In 1988, a severe drought gripped much of the United States. This followed similar droughts in California and the southeastern U.S. in the mid 1980s. In response, Congress authorized the Corps to conduct a nationwide survey to find ways to improve water management during droughts. The result was the National Study of Water Management During Drought, known as the National Drought Study, with IWR as the lead agency.
The National Drought Study consisted of numerous field studies employing a collaborative approach between agencies and stakeholders. The hallmark of this approach was the use of shared vision models, which are collaboratively built computer simulation models. These models, developed by Dr. Richard Palmer of the University of Washington in the early 1990s, facilitate collaborative planning between stakeholders who develop and use the models to test different scenarios with water resources.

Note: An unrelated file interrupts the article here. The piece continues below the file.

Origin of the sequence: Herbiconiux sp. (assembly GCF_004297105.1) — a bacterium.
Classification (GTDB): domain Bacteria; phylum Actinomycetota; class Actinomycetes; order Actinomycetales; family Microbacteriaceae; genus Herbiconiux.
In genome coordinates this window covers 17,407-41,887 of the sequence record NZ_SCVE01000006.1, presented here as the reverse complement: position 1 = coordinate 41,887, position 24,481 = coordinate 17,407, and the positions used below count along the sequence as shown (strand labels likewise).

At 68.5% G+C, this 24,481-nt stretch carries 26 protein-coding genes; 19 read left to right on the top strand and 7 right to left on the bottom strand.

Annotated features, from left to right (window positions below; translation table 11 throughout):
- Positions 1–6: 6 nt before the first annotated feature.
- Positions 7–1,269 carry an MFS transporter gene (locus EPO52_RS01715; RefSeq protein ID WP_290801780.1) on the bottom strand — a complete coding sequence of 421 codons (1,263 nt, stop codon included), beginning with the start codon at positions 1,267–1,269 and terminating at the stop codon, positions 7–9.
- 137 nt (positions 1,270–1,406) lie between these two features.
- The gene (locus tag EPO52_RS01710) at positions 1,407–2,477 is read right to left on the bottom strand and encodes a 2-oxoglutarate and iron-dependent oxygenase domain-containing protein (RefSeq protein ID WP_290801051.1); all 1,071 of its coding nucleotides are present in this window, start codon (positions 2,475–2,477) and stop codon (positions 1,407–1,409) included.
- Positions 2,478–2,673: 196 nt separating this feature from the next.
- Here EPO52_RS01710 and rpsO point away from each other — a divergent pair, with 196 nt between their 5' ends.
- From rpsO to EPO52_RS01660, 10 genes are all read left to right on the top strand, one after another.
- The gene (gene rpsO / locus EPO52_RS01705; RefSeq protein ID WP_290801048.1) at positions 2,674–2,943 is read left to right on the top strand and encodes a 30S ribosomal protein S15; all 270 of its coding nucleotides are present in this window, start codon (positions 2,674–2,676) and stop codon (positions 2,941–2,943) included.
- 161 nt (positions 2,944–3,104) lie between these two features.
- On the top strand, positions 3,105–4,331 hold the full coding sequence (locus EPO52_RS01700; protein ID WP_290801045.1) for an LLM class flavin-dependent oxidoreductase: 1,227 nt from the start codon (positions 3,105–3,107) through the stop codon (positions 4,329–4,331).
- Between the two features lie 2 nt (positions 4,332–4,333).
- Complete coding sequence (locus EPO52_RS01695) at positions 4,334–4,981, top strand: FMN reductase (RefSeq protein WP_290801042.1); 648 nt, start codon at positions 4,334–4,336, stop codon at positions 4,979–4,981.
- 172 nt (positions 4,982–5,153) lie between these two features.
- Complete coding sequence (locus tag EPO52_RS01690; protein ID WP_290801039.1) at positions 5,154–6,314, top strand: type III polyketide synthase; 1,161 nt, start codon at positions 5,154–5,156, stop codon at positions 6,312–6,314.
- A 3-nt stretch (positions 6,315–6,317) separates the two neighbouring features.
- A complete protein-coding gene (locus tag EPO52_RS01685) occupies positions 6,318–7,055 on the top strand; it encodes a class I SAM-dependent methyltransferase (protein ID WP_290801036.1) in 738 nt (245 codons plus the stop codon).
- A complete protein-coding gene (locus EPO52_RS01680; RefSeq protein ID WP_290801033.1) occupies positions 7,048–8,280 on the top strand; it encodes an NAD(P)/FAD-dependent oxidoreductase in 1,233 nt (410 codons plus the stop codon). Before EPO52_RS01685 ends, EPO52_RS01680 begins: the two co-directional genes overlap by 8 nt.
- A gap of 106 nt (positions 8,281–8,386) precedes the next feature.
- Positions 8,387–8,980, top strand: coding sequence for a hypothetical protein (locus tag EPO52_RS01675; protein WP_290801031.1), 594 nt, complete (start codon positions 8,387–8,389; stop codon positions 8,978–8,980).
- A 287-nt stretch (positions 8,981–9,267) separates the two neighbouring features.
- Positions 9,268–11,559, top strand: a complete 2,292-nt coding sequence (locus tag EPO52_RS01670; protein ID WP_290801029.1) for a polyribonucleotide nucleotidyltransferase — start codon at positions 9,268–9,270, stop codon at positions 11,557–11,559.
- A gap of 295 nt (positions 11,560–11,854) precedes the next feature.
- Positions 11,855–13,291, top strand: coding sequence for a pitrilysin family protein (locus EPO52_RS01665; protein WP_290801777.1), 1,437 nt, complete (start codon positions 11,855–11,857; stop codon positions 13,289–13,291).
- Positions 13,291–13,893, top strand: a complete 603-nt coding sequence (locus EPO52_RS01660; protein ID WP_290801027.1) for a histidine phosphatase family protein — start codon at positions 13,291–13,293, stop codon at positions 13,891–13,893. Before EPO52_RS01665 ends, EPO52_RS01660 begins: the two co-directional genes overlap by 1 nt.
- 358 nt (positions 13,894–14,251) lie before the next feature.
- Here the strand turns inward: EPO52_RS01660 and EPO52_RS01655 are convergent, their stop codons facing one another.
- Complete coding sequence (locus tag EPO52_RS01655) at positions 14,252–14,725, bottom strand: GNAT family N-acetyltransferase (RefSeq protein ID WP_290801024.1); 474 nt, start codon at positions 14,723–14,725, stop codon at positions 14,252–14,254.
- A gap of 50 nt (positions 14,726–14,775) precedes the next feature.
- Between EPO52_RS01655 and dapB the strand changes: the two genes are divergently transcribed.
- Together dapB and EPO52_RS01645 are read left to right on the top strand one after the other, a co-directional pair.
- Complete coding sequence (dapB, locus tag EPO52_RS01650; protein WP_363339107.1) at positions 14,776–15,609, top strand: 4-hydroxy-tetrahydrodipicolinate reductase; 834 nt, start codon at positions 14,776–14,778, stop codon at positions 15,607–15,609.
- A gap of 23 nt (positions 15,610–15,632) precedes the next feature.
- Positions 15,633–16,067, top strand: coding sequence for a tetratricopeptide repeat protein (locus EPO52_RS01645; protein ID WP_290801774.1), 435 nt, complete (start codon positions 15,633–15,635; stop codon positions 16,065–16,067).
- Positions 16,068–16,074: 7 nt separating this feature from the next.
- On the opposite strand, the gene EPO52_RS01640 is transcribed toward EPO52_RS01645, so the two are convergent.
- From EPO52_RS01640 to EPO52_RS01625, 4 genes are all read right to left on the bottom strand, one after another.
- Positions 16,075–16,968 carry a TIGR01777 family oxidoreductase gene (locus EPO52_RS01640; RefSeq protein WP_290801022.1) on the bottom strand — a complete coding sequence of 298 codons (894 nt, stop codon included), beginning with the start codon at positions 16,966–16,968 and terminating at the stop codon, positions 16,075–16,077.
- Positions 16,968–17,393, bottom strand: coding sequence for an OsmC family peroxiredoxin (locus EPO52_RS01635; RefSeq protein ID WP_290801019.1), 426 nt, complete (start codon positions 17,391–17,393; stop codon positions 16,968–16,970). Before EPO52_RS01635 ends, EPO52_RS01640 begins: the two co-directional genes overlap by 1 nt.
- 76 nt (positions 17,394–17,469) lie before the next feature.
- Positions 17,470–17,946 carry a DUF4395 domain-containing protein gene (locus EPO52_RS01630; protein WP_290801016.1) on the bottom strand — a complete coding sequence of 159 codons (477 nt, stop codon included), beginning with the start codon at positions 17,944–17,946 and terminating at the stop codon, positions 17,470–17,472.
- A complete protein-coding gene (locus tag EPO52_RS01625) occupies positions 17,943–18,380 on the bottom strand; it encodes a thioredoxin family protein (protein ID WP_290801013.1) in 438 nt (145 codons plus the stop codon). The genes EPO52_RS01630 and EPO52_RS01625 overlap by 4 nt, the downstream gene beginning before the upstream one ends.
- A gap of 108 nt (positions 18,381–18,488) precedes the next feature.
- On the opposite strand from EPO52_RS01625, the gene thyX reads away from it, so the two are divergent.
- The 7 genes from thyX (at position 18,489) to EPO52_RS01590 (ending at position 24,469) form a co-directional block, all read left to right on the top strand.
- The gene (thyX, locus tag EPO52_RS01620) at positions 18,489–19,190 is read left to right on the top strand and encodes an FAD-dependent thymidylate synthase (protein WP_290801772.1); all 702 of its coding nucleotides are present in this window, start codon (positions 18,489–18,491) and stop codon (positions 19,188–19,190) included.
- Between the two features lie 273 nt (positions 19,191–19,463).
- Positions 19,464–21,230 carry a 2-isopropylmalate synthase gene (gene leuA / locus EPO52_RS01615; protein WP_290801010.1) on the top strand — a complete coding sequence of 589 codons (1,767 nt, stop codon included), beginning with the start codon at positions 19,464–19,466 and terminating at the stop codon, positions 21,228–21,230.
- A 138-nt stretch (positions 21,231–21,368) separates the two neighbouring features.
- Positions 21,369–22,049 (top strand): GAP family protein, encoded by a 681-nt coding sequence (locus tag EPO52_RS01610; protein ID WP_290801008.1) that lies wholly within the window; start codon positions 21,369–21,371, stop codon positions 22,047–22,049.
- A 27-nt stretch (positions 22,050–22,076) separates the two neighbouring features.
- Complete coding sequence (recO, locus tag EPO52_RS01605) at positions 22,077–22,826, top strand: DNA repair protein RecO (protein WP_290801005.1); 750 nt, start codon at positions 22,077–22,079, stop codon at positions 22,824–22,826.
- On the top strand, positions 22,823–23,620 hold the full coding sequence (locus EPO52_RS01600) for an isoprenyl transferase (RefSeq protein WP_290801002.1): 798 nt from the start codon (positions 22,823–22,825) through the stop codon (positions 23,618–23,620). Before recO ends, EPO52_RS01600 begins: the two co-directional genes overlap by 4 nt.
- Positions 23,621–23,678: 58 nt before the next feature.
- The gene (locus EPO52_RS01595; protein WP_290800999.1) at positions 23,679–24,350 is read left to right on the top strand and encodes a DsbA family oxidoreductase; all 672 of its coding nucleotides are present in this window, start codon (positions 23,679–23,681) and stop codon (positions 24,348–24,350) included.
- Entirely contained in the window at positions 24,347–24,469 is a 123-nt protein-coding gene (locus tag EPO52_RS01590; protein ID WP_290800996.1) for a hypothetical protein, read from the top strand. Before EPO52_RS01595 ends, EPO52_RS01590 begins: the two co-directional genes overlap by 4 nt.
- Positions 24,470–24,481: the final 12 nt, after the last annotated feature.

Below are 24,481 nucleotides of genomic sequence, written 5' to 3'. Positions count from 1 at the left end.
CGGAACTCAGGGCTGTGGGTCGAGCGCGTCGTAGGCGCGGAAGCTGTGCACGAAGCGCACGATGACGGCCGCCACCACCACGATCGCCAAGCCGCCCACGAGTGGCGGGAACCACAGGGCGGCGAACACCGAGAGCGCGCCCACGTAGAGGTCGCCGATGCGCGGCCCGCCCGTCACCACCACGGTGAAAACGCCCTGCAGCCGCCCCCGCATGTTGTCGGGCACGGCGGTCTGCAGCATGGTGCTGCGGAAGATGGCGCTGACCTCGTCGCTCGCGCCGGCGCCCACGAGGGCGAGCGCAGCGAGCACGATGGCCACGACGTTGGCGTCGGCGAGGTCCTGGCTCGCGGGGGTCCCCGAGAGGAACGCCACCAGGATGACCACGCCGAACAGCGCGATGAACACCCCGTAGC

This collaborative planning approach was termed the DPS method. It was named for the Drought Preparedness Studies of the larger National Drought Study. The DPS method was based on the idea that stakeholders could work together to prepare for droughts, rather than only react to them. Field studies employing this method included the James River Drought Preparedness Study in Virginia, the Kanawha River Drought Preparedness Study in the mid-Atlantic states, and the Cedar and Green Rivers Drought Preparedness Study in Washington State.
In addition to the local and regional water management plans that were developed, the National Drought Study produced Managing Water for Drought (pdf, 1.57 MB), the Report to Congress (pdf, 1.20 MB), and the National Drought Atlas. These documents summarized the study’s methods and findings. Over time, the DPS method became Shared Vision Planning (SVP), which relies on the use of shared vision models and collaborative planning. This method has been applied to many water resources management issues and case studies, and it is the most important legacy of the National Drought Study.